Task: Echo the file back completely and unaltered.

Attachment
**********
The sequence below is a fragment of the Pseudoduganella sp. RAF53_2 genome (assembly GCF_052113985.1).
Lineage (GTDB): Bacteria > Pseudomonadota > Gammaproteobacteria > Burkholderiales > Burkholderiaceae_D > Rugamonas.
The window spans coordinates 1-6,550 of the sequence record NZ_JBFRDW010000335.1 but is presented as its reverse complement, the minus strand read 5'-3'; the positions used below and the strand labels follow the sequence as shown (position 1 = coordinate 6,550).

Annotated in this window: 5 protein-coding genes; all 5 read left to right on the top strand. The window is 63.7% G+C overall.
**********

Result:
The sequence below is a fragment of the Pseudoduganella sp. RAF53_2 genome (assembly GCF_052113985.1).
Lineage (GTDB): Bacteria > Pseudomonadota > Gammaproteobacteria > Burkholderiales > Burkholderiaceae_D > Rugamonas.
The window spans coordinates 1-6,550 of the sequence record NZ_JBFRDW010000335.1 but is presented as its reverse complement, the minus strand read 5'-3'; the positions used below and the strand labels follow the sequence as shown (position 1 = coordinate 6,550).

Annotated in this window: 5 protein-coding genes; all 5 read left to right on the top strand. The window is 63.7% G+C overall.